Capt. Mike French has learned how to make an entrance.
He realized early on that the 164-foot Heesen Home garners more attention than other yachts. Her contemporary exterior styling catches the eye, so much so that one time, on a Fort Lauderdale river, he looked out and saw more people taking pictures than he’s seen from aboard any other yacht in the past 30 years.
So, he decided to combine Home‘s charisma with her 7-foot draft, putting her in places where she isn’t expected to be, and where she looks even grander.
“In the Tobago Cays, we can get into where the smaller sailboats are,” he says. “It’s pretty impressive. We got into Highbourne Cay the other day in the Bahamas with all the smaller boats — those are the sorts of things we can do. Everyone’s looking, and people like that. It’s not inconspicuous.”
And the onlookers likely don’t even realize just how unique of a sight they’re seeing. Home, which was delivered in 2017, is the first Heesen Fast Displacement Hull Form with hybrid propulsion. She is one of a kind in the world, and on the charter market, as she prepares for her first spring charter season in the Bahamas and her first summer season in the West Mediterranean, as part of the Yacht-Zoo fleet.
The propulsion system lets Home run in virtual silence around 10 knots, or climb above 16 knots in diesel mode. For charter clients, that makes shifting from Harbor A to Harbor B an exercise in trying to figure out whether the power plants are even turned on.
“The key is comfort,” French says. “We can move with virtual silence. It just slips through the water. You can move without anyone realizing it — it’s true. It’s only the generators that are on, and you can’t really hear them. They run electric motors, which turn the props, and that’s how we move. It’s obviously not as fast as with diesel, but it’s not like we’re moving particularly slowly. It’s not hampering us in any way.”
Charter clients also receive a sizable savings on fuel costs. According to Heesen, at 10 knots in hybrid mode, this superyacht’s fuel consumption is less than 12 gallons of fuel per hour.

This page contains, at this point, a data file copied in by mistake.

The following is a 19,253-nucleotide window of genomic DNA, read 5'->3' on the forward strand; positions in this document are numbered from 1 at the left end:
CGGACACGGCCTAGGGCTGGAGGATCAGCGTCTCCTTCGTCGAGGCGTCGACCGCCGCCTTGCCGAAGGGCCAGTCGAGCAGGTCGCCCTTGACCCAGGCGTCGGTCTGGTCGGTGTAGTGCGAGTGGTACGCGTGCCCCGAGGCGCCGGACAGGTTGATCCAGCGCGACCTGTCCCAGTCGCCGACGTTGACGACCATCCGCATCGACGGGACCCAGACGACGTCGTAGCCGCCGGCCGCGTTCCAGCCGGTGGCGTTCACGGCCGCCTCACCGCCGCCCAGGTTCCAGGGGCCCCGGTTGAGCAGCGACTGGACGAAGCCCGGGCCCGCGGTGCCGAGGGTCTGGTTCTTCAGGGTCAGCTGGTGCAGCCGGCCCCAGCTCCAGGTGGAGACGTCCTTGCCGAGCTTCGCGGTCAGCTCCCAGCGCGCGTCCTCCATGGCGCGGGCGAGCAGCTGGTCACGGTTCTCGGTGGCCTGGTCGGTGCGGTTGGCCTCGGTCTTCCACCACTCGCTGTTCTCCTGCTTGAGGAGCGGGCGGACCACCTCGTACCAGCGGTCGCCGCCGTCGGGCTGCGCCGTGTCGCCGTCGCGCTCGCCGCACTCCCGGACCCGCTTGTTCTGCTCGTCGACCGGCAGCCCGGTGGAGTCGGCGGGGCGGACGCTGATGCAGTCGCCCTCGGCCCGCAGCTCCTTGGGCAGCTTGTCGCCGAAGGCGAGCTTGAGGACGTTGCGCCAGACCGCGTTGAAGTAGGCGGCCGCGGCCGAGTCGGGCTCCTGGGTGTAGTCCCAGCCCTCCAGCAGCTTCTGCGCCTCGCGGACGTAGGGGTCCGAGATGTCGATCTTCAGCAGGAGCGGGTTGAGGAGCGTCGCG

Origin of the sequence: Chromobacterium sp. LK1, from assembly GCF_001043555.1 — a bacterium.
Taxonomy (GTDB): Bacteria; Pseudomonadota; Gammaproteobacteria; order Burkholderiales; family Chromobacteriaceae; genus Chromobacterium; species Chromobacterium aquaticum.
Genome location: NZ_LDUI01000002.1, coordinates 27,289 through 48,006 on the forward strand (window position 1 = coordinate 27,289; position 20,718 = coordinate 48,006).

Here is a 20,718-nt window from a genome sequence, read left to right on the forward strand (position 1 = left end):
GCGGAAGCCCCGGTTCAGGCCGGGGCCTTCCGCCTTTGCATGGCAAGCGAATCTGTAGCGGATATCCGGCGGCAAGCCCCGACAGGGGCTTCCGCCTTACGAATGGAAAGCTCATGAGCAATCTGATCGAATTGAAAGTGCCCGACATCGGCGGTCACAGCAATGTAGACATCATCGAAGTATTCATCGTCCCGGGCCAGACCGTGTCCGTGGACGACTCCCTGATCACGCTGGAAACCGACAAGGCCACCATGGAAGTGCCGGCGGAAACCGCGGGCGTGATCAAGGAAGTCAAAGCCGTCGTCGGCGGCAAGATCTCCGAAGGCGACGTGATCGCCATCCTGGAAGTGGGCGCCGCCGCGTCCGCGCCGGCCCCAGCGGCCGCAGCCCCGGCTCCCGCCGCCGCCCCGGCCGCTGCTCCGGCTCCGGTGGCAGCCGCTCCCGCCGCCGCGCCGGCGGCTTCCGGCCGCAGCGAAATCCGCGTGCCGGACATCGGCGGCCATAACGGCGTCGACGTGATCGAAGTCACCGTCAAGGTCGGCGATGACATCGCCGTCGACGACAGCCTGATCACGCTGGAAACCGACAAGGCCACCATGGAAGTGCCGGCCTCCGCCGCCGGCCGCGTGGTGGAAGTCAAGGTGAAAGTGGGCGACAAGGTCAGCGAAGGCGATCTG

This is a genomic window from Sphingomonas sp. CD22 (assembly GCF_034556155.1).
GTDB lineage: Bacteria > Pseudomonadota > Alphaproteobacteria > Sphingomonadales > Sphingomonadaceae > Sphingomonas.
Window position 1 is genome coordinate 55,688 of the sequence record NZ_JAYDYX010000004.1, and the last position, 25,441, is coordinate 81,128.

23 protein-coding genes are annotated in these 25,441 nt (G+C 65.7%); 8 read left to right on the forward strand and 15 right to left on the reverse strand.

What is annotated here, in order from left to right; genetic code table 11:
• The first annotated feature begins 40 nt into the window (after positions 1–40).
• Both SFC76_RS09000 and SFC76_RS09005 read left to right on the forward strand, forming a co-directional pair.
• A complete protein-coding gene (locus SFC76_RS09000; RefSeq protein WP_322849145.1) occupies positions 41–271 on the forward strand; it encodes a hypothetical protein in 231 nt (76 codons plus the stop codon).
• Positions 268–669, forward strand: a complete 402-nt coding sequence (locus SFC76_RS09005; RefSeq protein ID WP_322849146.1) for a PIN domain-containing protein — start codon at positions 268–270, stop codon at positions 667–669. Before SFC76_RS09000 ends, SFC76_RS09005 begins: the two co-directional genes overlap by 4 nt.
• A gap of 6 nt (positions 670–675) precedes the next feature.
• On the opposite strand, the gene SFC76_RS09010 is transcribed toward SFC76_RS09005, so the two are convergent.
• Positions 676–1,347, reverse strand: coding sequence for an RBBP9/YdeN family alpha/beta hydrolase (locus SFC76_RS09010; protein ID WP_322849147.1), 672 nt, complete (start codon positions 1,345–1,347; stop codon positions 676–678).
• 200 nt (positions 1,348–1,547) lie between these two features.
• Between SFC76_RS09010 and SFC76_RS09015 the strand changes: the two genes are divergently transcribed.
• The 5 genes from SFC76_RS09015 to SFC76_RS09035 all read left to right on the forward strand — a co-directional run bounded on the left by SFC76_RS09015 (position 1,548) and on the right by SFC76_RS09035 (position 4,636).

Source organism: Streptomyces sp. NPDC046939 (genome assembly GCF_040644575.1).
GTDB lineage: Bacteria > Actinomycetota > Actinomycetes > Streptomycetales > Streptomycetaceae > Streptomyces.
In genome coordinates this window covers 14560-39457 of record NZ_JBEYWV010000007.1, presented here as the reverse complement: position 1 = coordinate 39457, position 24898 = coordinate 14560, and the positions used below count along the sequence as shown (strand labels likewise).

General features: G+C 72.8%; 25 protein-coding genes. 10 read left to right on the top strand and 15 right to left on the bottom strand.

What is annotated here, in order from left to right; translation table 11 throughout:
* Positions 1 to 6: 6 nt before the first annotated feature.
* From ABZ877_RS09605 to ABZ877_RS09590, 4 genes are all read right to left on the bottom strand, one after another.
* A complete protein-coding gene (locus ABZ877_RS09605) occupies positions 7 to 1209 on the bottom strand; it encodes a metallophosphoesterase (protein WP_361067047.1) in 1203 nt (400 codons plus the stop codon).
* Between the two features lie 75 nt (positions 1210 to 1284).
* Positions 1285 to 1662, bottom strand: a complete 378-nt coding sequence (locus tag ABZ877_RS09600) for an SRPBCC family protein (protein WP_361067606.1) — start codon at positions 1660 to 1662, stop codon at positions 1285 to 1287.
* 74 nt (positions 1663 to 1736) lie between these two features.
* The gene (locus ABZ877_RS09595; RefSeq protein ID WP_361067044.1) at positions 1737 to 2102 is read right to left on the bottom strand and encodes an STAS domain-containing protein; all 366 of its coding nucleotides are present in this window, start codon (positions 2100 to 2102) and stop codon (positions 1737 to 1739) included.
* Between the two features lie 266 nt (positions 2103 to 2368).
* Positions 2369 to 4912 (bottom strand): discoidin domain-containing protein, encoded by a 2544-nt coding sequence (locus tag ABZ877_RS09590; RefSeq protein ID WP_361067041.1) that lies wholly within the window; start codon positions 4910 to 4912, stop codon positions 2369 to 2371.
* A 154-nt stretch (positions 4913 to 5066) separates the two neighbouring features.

On board, interior designer Cristiano Gatto worked with Heesen to create an experience of bringing the outdoors in. The design elements go beyond sole-to-ceiling windows and wide views; they also include connections between the outdoor and indoor spaces.
“The design is very clever,” French says. “You have these areas where you have the outdoor area, and then because of the use of space and windows and light, people can be inside in the air conditioning and still be interacting and feel like they’re part of the outdoor experience. The swim platform is one of those areas. It’s nothing I’ve seen before, and it genuinely works. Even people with relatively conservative tastes have come on board and said, ‘Wow, this is spectacular.’”
Another fan-favorite area, he says, is at the bow, where there are two elevated chairs.
“You sit on the chair facing aft, two people next to each other,” French says. “We then turn the chairs around, and you’re facing forward, probably 15 or 20 feet above the water. It’s silent, and you’re hovering — it’s like being on a helicopter over the water. The owner just thought it would be a totally unencumbered way to see the sea.”
Helping guests see the world in memorable ways is his goal for the entire Home charter program. Because the yacht has not chartered previously, French and the crew are open to trying just about anything clients can imagine doing — especially if it means positioning the yacht for views that others in her size range can’t achieve.
“Whether it’s the Pitons or Stromboli or Vesuvius,” he says, “we want to see about getting people there.”